Utes have had good running backs for years. So, who’s next?

(Photo courtesy of Utah Athletics) Utah junior running back Devin Brumfield

Devontae Booker showed up at the University of Utah in 2014 and quickly established himself as its No. 1 running back, rushing 1,512 yards that fall, followed by 1,261 more yards in 2015 in only 10 games.

With Booker gone to the NFL, his backup, Joe Williams, stepped into a primary role, rushing for 1,407 yards in just nine games in 2016. Williams left, so in came Zack Moss. After backing up Williams as a true freshman, Moss blossomed into Utah’s best running back ever, ripping off three consecutive 1,000-yard seasons to finish in 2019 with the school’s all-time career rushing mark of 4,067 yards.

This all leads to an obvious point, followed by an obvious question. There is a certain standard being maintained in the Utes backfield as each of the last six seasons and 11 of the last 15 have featured a 1,000-yard running back.

So, who’s next?

That question is not easily answered, which is a good thing because, on paper, running backs coach Kiel McDonald has four of even five legitimate options capable of doing damage out of the backfield. As fall camp rolls on and the Nov. 7 opener against Arizona looms, it is a matter of figuring out which piece or even pieces fit best with what Utah is trying to do on offense.

“Some guys might have packages, some guys might get three or four plays, some guys might get 20 carries, some guys might get seven catches,” McDonald said on a Zoom call with reporters last week. “Whatever your role is, you need to be able to attack and understand your role.”

(Leah Hogsten | The Salt Lake Tribune) Utah Utes wide receiver Bryan Thompson (19) celebrates his 82 yard touchdown with Utah Utes running back Jordan Wilmore (5)as the University of UtahÕs RunninÕ Utes host Idaho State Bengals in Salt Lake City, Saturday, Sept. 14, 2019.

The running back competition in fall camp is expected to boil down to junior Devin Brumfield and sophomore Jordan Wilmore. Both played behind Moss last season, Brumfield finishing with 273 yards on 59 carries, Wilmore with 209 yards on 49 carries.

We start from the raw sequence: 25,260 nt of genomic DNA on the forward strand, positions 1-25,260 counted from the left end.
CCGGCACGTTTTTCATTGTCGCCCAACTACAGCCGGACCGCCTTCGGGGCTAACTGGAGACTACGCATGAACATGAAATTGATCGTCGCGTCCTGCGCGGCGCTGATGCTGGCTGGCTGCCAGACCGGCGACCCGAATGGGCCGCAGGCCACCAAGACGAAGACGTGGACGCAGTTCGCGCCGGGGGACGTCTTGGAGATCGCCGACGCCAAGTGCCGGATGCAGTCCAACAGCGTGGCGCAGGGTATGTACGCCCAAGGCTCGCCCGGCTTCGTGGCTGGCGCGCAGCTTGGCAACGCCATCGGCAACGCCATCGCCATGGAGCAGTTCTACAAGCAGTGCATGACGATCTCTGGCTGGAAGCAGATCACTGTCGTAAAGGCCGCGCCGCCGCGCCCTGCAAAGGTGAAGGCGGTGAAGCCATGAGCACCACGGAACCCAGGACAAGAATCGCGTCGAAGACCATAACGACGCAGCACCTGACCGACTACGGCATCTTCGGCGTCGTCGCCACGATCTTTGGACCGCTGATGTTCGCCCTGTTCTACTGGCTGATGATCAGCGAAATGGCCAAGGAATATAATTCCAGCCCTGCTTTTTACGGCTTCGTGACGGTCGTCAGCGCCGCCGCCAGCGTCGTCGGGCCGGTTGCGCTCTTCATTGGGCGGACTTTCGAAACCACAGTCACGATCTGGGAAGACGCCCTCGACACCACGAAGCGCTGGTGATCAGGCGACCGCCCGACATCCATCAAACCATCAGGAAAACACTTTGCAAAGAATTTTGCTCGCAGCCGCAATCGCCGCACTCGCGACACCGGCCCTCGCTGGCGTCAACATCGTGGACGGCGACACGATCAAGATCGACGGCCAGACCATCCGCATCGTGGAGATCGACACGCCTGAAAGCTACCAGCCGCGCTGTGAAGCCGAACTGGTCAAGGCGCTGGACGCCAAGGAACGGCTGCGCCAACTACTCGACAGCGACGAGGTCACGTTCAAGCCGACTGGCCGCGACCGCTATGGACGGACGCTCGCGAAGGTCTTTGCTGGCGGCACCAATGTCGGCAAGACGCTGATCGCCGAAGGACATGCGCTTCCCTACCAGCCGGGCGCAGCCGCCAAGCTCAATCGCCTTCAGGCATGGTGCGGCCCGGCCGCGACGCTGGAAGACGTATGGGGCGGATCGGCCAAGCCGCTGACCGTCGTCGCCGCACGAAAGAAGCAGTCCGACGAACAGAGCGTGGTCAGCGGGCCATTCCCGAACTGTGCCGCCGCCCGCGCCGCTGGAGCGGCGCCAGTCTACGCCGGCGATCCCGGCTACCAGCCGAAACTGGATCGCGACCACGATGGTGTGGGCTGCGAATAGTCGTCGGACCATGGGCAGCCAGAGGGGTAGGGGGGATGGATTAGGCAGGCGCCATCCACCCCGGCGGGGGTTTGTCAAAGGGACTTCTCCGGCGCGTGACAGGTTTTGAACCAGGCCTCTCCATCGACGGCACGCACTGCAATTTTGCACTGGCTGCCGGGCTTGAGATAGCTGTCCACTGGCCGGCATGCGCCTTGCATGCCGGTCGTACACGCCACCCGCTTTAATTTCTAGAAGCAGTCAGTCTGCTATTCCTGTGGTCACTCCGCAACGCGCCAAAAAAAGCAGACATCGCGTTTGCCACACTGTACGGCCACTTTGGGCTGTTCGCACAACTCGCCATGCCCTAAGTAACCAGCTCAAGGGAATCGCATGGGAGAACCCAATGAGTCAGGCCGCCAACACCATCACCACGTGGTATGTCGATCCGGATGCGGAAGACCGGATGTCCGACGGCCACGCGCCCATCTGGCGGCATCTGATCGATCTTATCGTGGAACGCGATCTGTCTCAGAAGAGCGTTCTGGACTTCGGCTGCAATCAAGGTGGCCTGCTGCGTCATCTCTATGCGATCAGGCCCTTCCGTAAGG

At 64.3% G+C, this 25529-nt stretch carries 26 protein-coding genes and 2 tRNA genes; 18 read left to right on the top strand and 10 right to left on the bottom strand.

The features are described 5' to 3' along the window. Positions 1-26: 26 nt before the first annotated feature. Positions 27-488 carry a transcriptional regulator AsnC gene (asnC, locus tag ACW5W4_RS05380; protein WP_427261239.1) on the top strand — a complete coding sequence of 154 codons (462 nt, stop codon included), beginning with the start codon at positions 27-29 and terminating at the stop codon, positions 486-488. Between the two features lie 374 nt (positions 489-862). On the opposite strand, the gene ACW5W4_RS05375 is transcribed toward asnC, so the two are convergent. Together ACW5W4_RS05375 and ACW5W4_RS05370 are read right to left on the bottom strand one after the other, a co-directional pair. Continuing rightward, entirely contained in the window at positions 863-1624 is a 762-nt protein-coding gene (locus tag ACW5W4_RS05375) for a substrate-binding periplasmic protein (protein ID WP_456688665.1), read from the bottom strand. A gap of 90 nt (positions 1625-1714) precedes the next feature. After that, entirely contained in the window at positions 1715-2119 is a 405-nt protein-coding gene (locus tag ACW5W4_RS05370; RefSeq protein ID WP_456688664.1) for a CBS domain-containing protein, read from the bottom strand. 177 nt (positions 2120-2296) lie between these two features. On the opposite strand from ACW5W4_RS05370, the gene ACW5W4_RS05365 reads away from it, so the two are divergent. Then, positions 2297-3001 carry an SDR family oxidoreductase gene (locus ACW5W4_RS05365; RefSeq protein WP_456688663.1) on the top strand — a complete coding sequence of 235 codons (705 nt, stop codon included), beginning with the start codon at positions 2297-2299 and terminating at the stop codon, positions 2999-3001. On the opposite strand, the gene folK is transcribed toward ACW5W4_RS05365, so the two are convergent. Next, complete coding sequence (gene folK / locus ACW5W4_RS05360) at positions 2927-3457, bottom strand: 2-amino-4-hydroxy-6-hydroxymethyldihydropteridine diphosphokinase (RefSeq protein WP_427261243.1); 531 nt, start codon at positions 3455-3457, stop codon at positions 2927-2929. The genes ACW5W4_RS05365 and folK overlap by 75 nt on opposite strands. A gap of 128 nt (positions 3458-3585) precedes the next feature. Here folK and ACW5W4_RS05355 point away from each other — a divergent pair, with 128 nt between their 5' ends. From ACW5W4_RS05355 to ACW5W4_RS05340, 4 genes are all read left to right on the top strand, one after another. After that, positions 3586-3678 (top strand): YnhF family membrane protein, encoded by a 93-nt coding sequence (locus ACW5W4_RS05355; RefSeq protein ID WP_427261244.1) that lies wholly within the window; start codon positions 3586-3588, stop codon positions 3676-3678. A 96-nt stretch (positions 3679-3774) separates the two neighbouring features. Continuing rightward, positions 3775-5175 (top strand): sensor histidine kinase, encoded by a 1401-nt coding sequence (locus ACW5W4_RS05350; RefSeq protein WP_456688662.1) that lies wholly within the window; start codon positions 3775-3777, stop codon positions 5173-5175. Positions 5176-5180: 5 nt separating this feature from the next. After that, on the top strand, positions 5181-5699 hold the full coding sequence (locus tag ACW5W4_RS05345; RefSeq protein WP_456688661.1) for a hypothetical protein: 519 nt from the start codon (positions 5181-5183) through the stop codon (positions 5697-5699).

Brumfield has also proven capable as a pass-catcher out of the backfield, hauling in nine passes for 41 yards last season, while also showing to be adept in pass protection.

“For me, it’s just making sure I do what I have to do to show the coaches I can be that guy. I know the competition is strong in the room, so I can take a step back any day, so I have to come out and give my best every day.”

Including Brumfield and Wilmore, the depth in the running backs room is promising, but unproven. McDonald has been high on speedy, multifaceted true freshman Ty Jordan, but he has obviously yet to take a snap, nor has redshirt freshman Micah Bernard. Redshirt junior TJ Green has played in 25 games, but only carried the ball 59 times.

Not long after Utah conducted its first of two fall camp scrimmages on Saturday afternoon, Whittingham told reporters that the running back depth was coming into focus. Specifically, at this point, Brumfield, Wilmore, Bernard and Jordan will make up the depth chart, with Green as the odd-man out.

Green entered the transfer portal on Tuesday.

It now becomes a question of where those four fall on the two-deep. Whittingham has indicated a number of times since camp began that Jordan has impressed and is expected to see the field right away. Although, it is unlikely Jordan would be an every-down option like Brumfield or Wilmore would be.

“I would like to have things solidified over the next two weeks, who’s going to be one, two and three at least,” McDonald said. "We’re going to narrow that list down after the scrimmage, and then it will be solidified the following week.

Added Brumfield: “It’s a real challenge for us, but if we just come out and do our jobs, we can get that done. We know we’ve had a great back for the last several years, so the competition is high. I think we’re just going out there and putting our best on the field every day.”